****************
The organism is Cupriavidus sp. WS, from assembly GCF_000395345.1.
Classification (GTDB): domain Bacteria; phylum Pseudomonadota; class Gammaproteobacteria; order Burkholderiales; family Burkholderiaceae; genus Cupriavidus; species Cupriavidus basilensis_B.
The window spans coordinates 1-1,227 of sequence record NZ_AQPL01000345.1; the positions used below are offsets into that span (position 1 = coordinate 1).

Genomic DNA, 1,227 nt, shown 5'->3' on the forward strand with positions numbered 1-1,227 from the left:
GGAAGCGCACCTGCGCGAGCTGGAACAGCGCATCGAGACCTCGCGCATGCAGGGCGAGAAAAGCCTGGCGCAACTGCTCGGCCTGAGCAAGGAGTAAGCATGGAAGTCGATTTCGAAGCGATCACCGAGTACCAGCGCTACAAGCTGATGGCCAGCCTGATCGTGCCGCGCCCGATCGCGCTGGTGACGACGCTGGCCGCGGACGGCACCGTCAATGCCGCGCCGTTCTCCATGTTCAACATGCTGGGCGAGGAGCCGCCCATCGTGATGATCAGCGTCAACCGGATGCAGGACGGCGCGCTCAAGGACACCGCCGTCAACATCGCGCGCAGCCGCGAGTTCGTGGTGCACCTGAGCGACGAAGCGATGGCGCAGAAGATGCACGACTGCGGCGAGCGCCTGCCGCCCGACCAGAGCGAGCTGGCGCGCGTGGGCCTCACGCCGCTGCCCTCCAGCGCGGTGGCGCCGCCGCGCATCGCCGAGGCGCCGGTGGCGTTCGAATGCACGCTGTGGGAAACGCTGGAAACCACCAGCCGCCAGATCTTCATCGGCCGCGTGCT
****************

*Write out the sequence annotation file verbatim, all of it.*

The organism is Cupriavidus sp. WS, from assembly GCF_000395345.1.
Classification (GTDB): domain Bacteria; phylum Pseudomonadota; class Gammaproteobacteria; order Burkholderiales; family Burkholderiaceae; genus Cupriavidus; species Cupriavidus basilensis_B.
The window spans coordinates 1-1,227 of sequence record NZ_AQPL01000345.1; the positions used below are offsets into that span (position 1 = coordinate 1).

Genomic DNA, 1,227 nt, shown 5'->3' on the forward strand with positions numbered 1-1,227 from the left:
GGAAGCGCACCTGCGCGAGCTGGAACAGCGCATCGAGACCTCGCGCATGCAGGGCGAGAAAAGCCTGGCGCAACTGCTCGGCCTGAGCAAGGAGTAAGCATGGAAGTCGATTTCGAAGCGATCACCGAGTACCAGCGCTACAAGCTGATGGCCAGCCTGATCGTGCCGCGCCCGATCGCGCTGGTGACGACGCTGGCCGCGGACGGCACCGTCAATGCCGCGCCGTTCTCCATGTTCAACATGCTGGGCGAGGAGCCGCCCATCGTGATGATCAGCGTCAACCGGATGCAGGACGGCGCGCTCAAGGACACCGCCGTCAACATCGCGCGCAGCCGCGAGTTCGTGGTGCACCTGAGCGACGAAGCGATGGCGCAGAAGATGCACGACTGCGGCGAGCGCCTGCCGCCCGACCAGAGCGAGCTGGCGCGCGTGGGCCTCACGCCGCTGCCCTCCAGCGCGGTGGCGCCGCCGCGCATCGCCGAGGCGCCGGTGGCGTTCGAATGCACGCTGTGGGAAACGCTGGAAACCACCAGCCGCCAGATCTTCATCGGCCGCGTGCT